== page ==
I had a 2002 Sony PFM-42B2E flat panel plasma monitor come in
with lines on the screen. This unit uses a Fujitsu PDP (plasma display panel).
Fortunately, we had another identical set which had just been fixed and was on
soak test, so we were able to swap modules and isolate the problem to the B
As described in a previous article, when working on these sets,
we use the cardboard packaging that protects new plasma screens. The raised foam
blocks glued onto this cardboard support the screen, while fragments of mirror
tiles placed between the blocks enable us to observe what is happening on the
screen during the course of the repair.
A small problem is what to do with the enormous amount of
screws and hardware that accumulate as you strip down the machine to access the
boards. Most times, you have to have an array of plastic boxes to put all this
stuff into. Unfortunately, with the pressure of work and the demand for quicker
and quicker service, the screws are invariably left resting on the back face of
the plasma panel.
Items Covered This Month
Sony PFM-42B2E plasma monitor
Sony KV-E29SN11 TV set (BG1L chassis)
W6900S/SF MkII TV set
Sanyo WF2-00 TV set (EB7-A32 chassis)
CA-20F898 TV set (MC-994A chassis)
Panasonic Dimension 4 Genius Convection Microwave oven
PT-LC50E LCD projector
In this case, I was under pressure and being distracted by a
colleague who has a strong accent and can sometimes be difficult to comprehend.
Anyway, I unscrewed the metal screening cover and instead of putting it to one
side, I left it lying on top of the power supply (Switching Regulator APS-179).
And as you can probably guess, when I put the new board in, I switched the set
on to check whether all was OK and completely forgot about this screen.
Of course, that was a big mistake. The metal screen shorted out
one of the live heatsinks to an earthed heatsink, which completely killed the
My colleague thought that this was hilarious. "Mate", he said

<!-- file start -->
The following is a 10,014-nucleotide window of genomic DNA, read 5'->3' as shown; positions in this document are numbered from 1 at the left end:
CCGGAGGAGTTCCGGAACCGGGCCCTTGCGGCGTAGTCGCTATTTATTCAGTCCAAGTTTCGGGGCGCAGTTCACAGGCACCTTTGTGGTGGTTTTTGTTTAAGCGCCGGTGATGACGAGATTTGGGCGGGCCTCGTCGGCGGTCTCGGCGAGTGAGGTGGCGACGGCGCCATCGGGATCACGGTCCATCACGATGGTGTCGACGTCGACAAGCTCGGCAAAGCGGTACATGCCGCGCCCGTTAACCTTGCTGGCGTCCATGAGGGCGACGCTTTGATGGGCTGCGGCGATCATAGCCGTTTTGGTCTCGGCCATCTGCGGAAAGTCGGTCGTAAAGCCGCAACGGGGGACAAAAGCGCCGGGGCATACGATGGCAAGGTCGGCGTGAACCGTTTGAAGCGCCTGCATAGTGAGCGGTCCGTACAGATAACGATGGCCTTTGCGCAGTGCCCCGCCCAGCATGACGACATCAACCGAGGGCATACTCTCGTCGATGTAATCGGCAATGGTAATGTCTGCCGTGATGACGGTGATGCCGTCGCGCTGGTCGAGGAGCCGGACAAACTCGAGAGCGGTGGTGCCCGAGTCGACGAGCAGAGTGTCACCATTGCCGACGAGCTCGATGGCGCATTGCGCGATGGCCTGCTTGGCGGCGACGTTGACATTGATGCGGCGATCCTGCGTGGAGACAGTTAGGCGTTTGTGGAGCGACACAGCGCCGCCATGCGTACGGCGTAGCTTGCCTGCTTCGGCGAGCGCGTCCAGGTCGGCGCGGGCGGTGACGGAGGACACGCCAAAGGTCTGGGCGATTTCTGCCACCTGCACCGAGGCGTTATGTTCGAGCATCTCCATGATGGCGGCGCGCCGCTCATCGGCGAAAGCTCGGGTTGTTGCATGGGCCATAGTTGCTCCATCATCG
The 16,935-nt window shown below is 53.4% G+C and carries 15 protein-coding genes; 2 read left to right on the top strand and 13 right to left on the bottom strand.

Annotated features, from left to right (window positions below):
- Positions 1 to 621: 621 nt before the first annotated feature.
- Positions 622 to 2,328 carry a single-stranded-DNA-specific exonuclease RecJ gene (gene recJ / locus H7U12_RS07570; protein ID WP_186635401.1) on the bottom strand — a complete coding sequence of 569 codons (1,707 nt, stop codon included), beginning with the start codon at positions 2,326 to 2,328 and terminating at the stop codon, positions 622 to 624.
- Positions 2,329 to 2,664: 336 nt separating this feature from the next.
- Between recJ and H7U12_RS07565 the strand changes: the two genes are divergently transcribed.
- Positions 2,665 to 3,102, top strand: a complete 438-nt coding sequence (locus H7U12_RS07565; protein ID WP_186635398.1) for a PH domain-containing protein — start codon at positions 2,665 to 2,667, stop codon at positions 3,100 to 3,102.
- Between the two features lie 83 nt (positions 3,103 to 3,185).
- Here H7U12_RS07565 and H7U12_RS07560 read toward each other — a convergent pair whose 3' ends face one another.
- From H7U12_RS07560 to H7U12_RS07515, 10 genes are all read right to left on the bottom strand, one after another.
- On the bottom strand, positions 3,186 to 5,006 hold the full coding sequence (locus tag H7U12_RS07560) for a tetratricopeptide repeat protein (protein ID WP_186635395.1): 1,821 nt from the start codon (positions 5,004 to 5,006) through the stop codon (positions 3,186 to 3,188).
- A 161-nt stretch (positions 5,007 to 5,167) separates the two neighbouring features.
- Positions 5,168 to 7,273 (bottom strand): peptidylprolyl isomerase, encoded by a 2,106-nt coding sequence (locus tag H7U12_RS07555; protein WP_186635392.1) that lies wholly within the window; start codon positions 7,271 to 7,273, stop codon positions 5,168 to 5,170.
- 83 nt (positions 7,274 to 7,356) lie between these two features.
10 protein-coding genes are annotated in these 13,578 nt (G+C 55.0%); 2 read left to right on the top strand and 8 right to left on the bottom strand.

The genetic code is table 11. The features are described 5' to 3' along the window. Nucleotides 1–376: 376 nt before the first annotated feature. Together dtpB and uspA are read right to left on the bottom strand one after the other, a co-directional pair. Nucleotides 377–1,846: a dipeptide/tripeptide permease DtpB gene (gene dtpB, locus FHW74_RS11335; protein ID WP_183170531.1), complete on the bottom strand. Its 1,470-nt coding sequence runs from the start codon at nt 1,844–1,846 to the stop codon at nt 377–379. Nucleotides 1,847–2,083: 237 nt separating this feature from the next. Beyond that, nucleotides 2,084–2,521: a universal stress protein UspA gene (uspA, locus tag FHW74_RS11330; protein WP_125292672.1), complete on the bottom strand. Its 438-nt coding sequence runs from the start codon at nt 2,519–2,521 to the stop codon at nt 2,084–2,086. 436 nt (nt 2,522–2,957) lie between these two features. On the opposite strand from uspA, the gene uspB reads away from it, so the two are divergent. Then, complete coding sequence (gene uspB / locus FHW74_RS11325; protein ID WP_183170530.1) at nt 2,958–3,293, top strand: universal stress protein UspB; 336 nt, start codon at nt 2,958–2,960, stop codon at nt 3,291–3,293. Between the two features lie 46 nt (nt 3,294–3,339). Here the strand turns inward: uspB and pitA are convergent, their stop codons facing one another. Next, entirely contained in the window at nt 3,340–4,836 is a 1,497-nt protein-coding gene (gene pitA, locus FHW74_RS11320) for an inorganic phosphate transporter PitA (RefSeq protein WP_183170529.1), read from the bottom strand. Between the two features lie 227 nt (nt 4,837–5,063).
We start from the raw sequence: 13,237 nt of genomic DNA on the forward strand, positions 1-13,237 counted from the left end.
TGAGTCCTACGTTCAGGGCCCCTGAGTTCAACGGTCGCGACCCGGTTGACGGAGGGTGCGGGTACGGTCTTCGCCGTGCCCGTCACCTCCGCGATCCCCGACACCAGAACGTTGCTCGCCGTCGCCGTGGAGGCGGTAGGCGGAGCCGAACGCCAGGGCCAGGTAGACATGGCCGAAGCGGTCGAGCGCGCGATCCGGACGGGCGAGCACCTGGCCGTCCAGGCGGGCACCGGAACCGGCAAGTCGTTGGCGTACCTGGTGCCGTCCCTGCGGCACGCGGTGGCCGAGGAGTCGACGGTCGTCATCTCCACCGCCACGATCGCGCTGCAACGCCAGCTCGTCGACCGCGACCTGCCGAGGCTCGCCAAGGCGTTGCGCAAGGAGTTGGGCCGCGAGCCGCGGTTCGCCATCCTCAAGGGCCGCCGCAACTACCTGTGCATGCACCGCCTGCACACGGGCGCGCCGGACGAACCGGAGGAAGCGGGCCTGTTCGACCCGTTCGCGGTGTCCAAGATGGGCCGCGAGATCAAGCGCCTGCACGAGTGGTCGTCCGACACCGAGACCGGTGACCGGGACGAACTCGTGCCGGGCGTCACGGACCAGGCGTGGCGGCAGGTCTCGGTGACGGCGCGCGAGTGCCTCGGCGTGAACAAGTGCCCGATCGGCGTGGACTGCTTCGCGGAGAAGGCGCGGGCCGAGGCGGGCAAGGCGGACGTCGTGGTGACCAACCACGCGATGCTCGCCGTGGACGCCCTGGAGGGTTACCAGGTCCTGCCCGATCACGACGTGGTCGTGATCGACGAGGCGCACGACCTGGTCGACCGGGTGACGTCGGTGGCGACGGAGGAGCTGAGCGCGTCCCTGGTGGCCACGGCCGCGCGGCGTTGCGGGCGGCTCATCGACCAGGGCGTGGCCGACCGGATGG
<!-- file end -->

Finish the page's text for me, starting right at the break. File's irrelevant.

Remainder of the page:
with this heavy accent, "you know why you are called the wonder technician?
Because you are one day technician, no? Ha, ha!"
Oh well, humour is all in the eye of the beholder. One day,
I’ll give him his "one day technician" stuff right back in his face!
OK, so I’d started with a working plasma panel, got it to give
a good picture and then, because of my carelessness, had made it to stop working
altogether! However, it really wasn’t that bad – power was getting into the
board and some voltages were present. What’s more, there were no obvious burnt
components, nor had there been any major noises or explosions when it
Encouraged by this, I removed the board and checked all likely
fuses and fusible resistors. Nothing was immediately obvious until I measured
R101, a 10Ω resistor, which was open circuit. Replacing it fixed the problem and
I was back in business.
But I was lucky – you really can’t afford to be careless or
complacent when working with this kind of gear. And I’ll remember my colleague’s
"one day tech" jibe.
TV sets hit in electrical storms are always dodgy – especially
when it comes to warranty claims later. Lightning, being the erratic animal it
is, can damage all sorts of odd circuits in a set, causing all sorts of bizarre
trouble. And it’s not just the parts that immediately fail that cause problems.
Many other parts can be put under so much strain that they barely survive but
then fail later.
Recently, I had a Sony KV-E29SN11 (BG1L chassis) which was dead